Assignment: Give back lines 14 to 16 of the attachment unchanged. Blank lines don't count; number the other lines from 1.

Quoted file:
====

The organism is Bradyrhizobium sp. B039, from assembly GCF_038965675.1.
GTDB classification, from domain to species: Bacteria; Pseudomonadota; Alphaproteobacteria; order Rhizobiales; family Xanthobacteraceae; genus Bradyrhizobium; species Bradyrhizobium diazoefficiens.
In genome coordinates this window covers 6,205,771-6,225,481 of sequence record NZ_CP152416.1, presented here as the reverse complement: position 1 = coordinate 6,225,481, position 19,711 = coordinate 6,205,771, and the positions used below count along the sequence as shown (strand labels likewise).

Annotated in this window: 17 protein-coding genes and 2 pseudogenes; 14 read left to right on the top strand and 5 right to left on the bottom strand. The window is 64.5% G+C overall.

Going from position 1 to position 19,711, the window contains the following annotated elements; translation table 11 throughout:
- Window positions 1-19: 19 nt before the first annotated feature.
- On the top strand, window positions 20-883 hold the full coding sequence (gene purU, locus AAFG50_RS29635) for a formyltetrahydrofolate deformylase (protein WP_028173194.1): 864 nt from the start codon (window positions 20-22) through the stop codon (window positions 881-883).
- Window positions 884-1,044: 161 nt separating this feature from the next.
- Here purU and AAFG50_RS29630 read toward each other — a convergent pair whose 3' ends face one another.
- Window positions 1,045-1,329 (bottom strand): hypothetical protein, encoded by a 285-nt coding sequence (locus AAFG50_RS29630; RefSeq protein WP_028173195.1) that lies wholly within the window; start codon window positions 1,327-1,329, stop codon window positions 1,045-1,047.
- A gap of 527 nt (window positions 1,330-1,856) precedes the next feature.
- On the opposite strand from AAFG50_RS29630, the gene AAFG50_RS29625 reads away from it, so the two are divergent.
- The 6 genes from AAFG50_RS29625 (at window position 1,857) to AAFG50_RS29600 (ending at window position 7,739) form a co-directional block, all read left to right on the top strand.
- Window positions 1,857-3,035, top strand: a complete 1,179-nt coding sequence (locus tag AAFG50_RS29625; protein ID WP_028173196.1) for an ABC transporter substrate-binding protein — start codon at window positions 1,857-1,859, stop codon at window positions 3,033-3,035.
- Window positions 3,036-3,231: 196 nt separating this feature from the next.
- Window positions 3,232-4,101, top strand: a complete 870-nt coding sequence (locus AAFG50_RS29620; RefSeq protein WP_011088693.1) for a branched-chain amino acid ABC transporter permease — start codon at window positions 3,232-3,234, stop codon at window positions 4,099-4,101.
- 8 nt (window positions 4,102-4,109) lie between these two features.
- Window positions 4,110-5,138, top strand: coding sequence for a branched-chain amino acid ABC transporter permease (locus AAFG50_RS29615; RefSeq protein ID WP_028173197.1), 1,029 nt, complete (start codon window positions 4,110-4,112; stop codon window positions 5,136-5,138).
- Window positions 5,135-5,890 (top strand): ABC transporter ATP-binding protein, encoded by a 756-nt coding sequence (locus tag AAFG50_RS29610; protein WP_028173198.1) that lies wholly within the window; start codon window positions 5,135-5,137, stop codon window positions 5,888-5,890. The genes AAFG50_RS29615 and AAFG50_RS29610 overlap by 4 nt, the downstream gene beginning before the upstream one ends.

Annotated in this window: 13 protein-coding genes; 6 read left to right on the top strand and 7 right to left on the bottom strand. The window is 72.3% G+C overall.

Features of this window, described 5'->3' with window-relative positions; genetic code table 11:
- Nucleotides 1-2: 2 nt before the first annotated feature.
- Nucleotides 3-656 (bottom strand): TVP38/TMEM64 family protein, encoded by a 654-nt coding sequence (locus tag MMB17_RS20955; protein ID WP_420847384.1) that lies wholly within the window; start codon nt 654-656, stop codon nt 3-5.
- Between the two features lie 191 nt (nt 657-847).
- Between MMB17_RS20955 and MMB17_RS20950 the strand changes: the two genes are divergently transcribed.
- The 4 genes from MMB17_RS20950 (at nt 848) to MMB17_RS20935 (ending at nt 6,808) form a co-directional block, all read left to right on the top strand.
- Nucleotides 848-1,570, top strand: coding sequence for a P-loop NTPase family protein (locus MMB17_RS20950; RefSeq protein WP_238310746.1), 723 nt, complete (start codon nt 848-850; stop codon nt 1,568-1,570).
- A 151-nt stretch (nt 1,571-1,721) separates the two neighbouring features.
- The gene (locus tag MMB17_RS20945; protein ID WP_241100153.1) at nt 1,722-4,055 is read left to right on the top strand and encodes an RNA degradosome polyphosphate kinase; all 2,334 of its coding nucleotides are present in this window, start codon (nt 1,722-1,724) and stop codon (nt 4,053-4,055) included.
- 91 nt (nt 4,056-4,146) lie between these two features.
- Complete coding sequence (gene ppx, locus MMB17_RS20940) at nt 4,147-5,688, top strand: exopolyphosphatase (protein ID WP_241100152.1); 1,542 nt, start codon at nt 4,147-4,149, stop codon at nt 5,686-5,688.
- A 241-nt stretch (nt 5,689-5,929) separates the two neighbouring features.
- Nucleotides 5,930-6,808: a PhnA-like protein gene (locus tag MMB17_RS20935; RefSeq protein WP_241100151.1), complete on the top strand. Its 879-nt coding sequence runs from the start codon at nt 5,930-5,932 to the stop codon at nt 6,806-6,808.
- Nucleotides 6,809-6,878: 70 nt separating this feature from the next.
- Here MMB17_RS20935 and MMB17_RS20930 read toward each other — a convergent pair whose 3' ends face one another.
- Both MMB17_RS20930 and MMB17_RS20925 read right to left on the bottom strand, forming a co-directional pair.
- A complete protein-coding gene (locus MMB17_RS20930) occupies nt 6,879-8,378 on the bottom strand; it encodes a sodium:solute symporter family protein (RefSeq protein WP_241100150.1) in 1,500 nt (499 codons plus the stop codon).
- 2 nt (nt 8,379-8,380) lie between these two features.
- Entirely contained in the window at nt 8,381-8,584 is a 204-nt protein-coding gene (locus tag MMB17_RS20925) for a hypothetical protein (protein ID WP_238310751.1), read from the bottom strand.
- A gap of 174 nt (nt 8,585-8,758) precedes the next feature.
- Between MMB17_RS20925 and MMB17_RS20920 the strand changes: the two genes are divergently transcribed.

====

- Window positions 1,857-3,035, top strand: a complete 1,179-nt coding sequence (locus tag AAFG50_RS29625; protein ID WP_028173196.1) for an ABC transporter substrate-binding protein — start codon at window positions 1,857-1,859, stop codon at window positions 3,033-3,035.
- Window positions 3,036-3,231: 196 nt separating this feature from the next.
- Window positions 3,232-4,101, top strand: a complete 870-nt coding sequence (locus AAFG50_RS29620; RefSeq protein WP_011088693.1) for a branched-chain amino acid ABC transporter permease — start codon at window positions 3,232-3,234, stop codon at window positions 4,099-4,101.